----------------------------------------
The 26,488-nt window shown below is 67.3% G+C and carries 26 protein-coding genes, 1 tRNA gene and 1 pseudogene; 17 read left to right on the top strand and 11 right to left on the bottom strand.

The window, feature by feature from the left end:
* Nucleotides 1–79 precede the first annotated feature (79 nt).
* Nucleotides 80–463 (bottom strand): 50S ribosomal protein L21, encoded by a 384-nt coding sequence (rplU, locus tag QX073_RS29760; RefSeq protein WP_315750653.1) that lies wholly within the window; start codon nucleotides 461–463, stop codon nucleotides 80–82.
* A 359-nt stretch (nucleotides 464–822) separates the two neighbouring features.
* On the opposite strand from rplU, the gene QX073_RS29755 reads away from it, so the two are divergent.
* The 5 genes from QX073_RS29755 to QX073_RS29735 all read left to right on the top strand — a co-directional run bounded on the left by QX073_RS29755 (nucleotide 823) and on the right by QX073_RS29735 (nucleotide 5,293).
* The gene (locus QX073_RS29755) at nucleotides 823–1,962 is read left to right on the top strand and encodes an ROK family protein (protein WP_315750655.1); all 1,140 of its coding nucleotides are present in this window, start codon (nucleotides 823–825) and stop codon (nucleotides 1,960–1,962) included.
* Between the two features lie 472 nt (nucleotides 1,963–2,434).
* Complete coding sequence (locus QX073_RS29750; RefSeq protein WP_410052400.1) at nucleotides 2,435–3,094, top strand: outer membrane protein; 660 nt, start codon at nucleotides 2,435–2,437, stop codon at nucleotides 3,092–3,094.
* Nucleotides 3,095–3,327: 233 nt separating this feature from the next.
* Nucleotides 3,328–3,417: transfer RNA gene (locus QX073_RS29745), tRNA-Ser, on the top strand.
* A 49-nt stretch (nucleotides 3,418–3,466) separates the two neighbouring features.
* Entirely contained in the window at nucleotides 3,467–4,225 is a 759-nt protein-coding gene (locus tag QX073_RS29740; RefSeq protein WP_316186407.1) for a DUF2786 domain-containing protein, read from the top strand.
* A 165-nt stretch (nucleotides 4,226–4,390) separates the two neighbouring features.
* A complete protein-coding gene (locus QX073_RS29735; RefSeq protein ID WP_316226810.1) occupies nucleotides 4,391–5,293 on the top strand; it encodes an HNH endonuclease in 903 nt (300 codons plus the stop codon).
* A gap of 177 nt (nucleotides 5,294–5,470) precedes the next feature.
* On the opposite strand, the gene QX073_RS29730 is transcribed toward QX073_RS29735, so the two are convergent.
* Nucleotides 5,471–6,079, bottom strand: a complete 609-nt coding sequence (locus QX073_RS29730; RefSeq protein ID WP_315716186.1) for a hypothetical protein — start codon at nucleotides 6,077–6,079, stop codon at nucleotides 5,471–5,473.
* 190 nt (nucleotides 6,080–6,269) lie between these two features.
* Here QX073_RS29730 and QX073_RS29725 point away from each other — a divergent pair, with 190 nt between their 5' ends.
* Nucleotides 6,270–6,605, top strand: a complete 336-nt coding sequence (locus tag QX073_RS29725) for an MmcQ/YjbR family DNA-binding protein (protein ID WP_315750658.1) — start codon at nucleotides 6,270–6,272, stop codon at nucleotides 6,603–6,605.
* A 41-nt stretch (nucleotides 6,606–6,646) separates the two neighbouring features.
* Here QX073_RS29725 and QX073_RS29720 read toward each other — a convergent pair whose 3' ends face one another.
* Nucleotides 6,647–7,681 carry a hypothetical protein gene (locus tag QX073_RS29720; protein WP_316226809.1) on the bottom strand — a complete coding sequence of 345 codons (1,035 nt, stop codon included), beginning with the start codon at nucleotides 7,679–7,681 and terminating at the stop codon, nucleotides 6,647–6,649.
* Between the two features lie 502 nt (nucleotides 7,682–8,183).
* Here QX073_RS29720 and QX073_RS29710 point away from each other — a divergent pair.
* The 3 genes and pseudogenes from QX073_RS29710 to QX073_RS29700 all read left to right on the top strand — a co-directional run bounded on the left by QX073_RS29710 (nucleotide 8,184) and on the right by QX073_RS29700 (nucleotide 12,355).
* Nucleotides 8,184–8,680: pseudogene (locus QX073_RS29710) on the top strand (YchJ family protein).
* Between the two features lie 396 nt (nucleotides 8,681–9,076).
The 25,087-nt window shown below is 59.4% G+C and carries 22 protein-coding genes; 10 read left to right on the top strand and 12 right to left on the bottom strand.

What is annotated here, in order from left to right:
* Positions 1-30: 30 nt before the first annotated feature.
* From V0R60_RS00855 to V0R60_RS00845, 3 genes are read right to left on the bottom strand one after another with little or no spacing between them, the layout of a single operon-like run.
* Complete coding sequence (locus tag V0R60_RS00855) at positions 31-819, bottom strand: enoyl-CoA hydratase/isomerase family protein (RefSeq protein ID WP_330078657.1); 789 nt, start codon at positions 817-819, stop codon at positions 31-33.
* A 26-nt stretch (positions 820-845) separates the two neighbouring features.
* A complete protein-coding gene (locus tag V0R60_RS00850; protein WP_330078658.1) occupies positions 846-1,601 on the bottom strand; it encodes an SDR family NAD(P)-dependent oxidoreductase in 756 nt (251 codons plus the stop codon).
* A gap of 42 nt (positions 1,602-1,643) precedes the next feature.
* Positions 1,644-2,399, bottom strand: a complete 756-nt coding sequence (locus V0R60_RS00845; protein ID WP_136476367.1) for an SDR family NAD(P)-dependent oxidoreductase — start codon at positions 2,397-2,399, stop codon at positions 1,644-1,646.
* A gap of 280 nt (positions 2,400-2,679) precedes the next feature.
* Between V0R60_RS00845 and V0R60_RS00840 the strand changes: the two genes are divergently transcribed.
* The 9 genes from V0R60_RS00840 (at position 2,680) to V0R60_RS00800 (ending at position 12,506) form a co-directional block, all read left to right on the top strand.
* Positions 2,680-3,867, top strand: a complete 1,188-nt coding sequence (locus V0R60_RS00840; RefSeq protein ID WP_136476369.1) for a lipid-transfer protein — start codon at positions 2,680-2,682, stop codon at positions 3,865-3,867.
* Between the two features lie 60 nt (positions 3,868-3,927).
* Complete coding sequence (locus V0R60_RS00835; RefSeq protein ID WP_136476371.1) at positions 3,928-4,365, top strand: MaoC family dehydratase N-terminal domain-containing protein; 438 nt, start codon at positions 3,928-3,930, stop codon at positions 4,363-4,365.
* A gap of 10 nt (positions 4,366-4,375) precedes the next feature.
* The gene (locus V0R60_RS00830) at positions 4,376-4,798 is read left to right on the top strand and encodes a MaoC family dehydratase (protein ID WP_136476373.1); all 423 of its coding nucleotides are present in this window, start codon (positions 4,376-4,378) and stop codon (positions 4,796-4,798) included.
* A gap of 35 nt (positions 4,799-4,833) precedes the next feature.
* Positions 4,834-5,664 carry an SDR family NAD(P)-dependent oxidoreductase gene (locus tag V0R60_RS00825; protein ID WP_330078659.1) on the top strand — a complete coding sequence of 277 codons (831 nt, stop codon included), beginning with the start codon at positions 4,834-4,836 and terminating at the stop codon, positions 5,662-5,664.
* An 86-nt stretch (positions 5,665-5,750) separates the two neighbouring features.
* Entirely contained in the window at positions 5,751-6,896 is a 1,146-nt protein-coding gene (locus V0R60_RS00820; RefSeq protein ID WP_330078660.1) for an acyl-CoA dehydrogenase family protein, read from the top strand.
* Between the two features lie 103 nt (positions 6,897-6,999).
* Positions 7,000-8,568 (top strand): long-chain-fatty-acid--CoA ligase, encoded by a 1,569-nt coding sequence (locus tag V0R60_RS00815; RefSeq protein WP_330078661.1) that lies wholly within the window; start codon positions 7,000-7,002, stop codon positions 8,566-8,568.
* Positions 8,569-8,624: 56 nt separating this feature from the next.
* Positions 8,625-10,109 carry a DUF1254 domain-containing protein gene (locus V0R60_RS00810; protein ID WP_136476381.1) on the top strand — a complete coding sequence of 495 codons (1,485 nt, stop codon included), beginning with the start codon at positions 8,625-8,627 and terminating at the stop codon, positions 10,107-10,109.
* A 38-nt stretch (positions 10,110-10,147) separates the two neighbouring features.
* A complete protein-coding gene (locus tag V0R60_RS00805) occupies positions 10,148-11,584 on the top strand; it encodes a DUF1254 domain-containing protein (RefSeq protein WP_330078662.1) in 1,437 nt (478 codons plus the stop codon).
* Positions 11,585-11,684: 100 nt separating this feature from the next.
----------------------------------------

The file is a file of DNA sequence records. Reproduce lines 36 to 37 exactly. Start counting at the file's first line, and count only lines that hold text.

* A 26-nt stretch (positions 820-845) separates the two neighbouring features.
* A complete protein-coding gene (locus tag V0R60_RS00850; protein WP_330078658.1) occupies positions 846-1,601 on the bottom strand; it encodes an SDR family NAD(P)-dependent oxidoreductase in 756 nt (251 codons plus the stop codon).